Time for a change of pace.
Last time I finished up promising to look at a non-invasive way to render wireframes in WebGL, but that’s really a bit boring. Instead, I’m going to focus on updating a texture after it’s been created. See, a texture isn’t fixed once uploaded to the GPU (via
texImage2D); provided that you don’t change the dimensions, it can be updated with the appropriately-named
The Difference Between
texImage2D to initialise (or reinitialise) storage for a texture. Bearing in mind that
createTexture just reserves an identifier,
texImage2D can be thought of as allocation plus a copy of texture data. Compared to that,
texSubImage2D is just the copy, making it significantly faster. As the name implies, you can choose to overwrite part of the associated texture, but you can also replace the whole image.
Sourcing a Moving Image
For this demo to be convincing, I need multiple images of the same dimensions. In order to show off the impressive bandwidth between your CPU and graphics card, this image should change frequently. We could some kind of page-stack animation in a loop, but—for suitably-equipped hardware—HTML 5 provides access to a webcam via
getUserMedia. Binding to a <video> element is fairly simple, which is great, because that element can be the destination parameter for
Internet Explorer and Safari users: sorry, but your browser of choice is lagging behind Mozilla and Google.
getUserMedia was unavailable to you when I wrote this post.
Making Things a Bit More Interesting
Stitching video onto a flat surface is a good way to create a highly expensive, power-hungry mirror, so I’m going to give the vertex shader something to do: time-based mesh deformation. This will give the video a ripple effect. Hopefully one smoother and more colourful than this animated gif:
The version of Firefox that I’m using lets me run this straight off the disk. Chrome insists that it be provided by a web-server (
python -m SimpleHTTPServer to the rescue).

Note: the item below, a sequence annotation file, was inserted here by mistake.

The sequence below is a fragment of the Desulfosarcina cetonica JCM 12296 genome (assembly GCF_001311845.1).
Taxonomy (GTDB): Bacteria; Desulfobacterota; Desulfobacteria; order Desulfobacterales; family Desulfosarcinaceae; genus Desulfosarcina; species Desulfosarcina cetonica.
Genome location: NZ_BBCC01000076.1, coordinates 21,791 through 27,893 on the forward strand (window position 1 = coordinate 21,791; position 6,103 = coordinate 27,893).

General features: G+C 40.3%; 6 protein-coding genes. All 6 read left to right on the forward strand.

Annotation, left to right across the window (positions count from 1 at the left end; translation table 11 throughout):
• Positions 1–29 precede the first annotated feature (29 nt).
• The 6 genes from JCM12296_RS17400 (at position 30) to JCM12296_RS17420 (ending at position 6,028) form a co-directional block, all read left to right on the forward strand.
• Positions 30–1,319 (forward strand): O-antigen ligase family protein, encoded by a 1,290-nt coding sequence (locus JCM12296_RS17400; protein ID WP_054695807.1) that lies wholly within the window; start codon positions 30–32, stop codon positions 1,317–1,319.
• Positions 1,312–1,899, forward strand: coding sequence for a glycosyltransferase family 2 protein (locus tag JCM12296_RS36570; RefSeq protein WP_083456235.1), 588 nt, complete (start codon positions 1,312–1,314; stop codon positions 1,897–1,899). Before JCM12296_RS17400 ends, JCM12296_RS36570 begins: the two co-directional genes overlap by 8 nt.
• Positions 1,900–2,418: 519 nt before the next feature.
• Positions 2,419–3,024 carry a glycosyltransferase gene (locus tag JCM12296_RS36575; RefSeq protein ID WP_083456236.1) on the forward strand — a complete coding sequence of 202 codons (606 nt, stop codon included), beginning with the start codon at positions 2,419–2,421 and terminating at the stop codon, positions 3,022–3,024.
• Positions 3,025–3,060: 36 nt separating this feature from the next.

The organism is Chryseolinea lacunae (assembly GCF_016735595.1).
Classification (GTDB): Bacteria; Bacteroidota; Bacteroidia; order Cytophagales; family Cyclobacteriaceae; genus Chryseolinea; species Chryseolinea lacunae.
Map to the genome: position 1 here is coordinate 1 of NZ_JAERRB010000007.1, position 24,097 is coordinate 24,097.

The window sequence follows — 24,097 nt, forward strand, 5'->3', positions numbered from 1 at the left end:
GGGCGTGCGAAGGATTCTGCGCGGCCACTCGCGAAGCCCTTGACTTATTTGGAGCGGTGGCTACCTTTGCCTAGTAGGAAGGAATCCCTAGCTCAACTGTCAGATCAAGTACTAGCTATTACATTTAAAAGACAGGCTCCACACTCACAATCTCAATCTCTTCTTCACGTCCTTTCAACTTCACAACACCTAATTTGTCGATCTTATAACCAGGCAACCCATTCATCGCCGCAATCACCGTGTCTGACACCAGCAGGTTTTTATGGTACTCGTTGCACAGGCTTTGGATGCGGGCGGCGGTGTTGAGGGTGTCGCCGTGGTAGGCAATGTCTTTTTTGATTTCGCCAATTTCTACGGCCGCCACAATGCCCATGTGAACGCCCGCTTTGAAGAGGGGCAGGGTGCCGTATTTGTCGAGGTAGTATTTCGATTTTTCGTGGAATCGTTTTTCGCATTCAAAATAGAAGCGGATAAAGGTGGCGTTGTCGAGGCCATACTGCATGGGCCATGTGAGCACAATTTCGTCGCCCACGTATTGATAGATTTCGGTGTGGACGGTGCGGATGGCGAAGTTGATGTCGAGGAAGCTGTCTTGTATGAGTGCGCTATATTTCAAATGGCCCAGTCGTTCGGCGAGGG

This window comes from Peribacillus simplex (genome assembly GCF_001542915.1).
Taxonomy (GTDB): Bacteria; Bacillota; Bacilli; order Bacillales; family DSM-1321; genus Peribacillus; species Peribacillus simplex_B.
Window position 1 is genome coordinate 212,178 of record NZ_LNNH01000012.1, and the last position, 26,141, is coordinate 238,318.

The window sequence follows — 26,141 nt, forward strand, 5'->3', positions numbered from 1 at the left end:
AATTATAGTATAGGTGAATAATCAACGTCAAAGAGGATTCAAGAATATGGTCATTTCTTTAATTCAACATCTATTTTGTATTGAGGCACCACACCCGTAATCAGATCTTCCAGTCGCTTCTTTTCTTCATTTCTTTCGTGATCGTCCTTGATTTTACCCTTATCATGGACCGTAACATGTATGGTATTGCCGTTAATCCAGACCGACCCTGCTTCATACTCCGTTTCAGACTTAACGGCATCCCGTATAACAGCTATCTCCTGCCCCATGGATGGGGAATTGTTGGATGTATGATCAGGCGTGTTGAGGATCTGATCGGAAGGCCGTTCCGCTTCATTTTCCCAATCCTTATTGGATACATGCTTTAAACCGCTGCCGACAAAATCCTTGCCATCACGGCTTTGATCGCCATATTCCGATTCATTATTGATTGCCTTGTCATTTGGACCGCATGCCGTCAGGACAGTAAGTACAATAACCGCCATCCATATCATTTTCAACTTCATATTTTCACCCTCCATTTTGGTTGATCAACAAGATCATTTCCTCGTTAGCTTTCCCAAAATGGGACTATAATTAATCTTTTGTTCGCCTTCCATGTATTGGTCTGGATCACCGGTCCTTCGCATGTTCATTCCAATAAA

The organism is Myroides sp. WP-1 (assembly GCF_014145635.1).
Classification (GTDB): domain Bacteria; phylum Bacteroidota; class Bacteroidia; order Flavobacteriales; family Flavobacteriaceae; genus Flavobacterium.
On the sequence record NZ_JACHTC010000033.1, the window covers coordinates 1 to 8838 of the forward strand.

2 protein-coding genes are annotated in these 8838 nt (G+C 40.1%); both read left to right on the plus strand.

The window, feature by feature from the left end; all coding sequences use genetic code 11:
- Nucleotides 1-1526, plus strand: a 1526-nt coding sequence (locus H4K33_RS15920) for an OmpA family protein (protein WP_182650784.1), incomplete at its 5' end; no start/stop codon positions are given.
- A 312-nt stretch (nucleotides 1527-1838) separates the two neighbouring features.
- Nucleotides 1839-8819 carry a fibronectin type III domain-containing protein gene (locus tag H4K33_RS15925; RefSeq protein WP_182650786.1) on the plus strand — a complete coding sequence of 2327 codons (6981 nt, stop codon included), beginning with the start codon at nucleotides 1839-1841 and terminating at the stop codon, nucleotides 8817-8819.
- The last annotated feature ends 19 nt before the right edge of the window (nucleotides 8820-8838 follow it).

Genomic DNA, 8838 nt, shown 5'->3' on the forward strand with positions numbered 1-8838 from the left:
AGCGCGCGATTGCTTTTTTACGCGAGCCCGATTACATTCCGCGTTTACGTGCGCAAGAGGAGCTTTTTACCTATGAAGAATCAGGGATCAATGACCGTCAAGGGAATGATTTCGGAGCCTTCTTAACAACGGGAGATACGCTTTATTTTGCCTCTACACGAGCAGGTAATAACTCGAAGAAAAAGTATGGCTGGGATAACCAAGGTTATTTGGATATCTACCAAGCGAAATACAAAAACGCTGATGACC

loadTexture function now refers to a <video> element, and uses the
getUserMedia API to bind it to the input from a camera. The
onplaying callback of the video element actually initialises the texture with the
texImage2D call (allocating storage on the GPU and coyping pixel data from the surface), and then sets up the call to
play() method is immediately called on the element in order to kick the whole process off.
render() method itself is much like it’s always been, with the exception of the call to
texSubImage2D, using the video element as a pixel store. When the underlying mesh is drawn with
drawArrays, the image is stitched over the surface just like any other.
Finally, the vertex shader does a little more than just translating between coordinate systems. It’s now generating a replacement z-index for each vertex that goes in, displacing it by a function of its distance from the centre of the view and the current time. There are some not-so-magic numbers in there: 0.05 is the amplitude, 5.0 is the frequency, and 3.0 is the speed. What’s worth noting here is that the GPU is doing the deforming. As far as the CPU is concerned, a flat mesh was uploaded to graphics memory once on initialisation and never updated. The only data being sent to the GPU thereafer are the new uniform values and the updated texture for each frame.
[side-note: It’s nice that all this work is being done by the GPU, but the trade-off is that the CPU can’t just look at its copy of the mesh to find out what you’ve selected if you click on something. It also complicates lighting, as the adjustments made by the vertex shader affec9t what the normals should be; these would have to be recalculated in shader, but the vertex shader doesn’t have visibility of the other vertices in its triangle. A geometry shader—which can see a whole polygon at a time—could calculate and feed appropriate values to the fragment shader, but WebGL doesn’t support those.]